Writer: Melissa Bubnic
Director: Amy Hodge
Reviewer: Stephen Bates
“Life is a cabaret, old chum…” sang Sally Bowles in 1930s Berlin but, 80 years or so on, both life and cabaret look very different for the women in Melissa Bubnic’s satire of neo-feminism. The Bush Theatre, housed temporarily in Bush Hall and looking somewhat grander than usual, is configured to become a nightclub, with tables surrounding the stage and twinkling lights overhead,
A co-production by Headlong and the Bush Theatre, the show is performed by an all-female cast and it follows the fortunes of high-flying City Broker Astrid (Kirsty Bushell) and her newly-recruited protégé, 23-year-old Priya (Ellora Torchia), of Bangladeshi descent. Astrid is hardened and confident, Priya is naive, but ambitious, certain of just one thing – that she aims to win.
The girls join the Hooray Henrys guzzling bubbly and snorting coke in the City’s Champagne bars, equally prepared as their male counterparts to entertain clients in lap dancing clubs. But Astrid teaches Priya that mere equality is a target of the past in an age when it is all about winning and that the girls have assets that can put them ahead of the boys.
Bubnic does not make the competition for the girls too impressive. Their boss, Arthur (Helen Schlesinger) resembles a worm wriggling ineptly through the minefield of political correctness. Their fellow dealer, Harrison (Emily Barber), with an influential daddy, seems a pathetic creature, bullied by workmates until his chilling retaliation exposes the continuing vulnerability of women in the workplace.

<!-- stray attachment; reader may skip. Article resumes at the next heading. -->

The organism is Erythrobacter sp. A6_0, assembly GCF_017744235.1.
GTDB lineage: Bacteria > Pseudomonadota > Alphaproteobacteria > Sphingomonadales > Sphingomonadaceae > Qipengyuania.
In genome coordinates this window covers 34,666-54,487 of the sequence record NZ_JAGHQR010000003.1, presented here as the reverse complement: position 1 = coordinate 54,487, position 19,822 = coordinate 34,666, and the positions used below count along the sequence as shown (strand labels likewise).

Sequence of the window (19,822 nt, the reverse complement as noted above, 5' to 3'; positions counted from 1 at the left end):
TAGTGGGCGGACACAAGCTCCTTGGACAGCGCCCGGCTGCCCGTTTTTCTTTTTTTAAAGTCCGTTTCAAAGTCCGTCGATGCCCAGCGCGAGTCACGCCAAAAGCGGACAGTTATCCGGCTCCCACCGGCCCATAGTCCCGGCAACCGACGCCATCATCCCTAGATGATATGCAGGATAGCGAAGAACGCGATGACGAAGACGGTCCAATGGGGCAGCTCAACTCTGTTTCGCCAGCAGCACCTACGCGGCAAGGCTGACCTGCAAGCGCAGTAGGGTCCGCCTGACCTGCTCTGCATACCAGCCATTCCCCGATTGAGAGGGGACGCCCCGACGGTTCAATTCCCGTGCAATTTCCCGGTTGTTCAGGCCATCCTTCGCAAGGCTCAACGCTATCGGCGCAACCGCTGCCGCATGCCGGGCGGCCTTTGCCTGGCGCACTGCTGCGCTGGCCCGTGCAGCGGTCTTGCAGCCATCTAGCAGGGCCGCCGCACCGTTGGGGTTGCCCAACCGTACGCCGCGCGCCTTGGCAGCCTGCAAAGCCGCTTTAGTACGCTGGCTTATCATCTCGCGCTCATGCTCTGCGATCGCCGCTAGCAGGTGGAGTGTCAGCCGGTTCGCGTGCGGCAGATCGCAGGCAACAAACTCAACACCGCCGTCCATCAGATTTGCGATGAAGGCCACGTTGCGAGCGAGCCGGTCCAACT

For all her success, Astrid’s life is empty until she makes a tentative emotional connection with Isabelle (Chipo Chung), a £400-per-hour hooker whom she picks up in a bar. By bringing together a practitioner of the oldest profession for women with that of one of the newest, Bubnic emphasises the closeness of the two, later reiterating emphatically that Astrid and Priya are, in effect, themselves whores.
The first part of the show is fragmented and muddled, Amy Hodge’s production often feeling uneven. However, Bubnic’s barbed dialogue always commands attention and the show eventually pulls itself together for superb climactic scenes in which worrying modern dilemmas are brought into sharp focus.
In the cabaret, musical numbers include reminders of times when Doris Day and the Beverley Sisters were role models for women. Some of these numbers lack the oomph needed to set a spark to the show, but not so Bushell’s sizzling rendition of Nina Simone’s Do I Move You?, which sees her writhing across a grand piano (on which Jennifer Whyte provides accompaniment throughout), demonstrating exactly what it means to be a modern woman.
Bubnic offers little prospect of cross-gender harmony in a snapshot of shifting roles that is cold, cynical, yet still entertaining. She shows us that girls really can be boys but, once the game has become solely about winning, she questions the worth of the prize.
Runs until 30 July 2016| Image: Helen Murray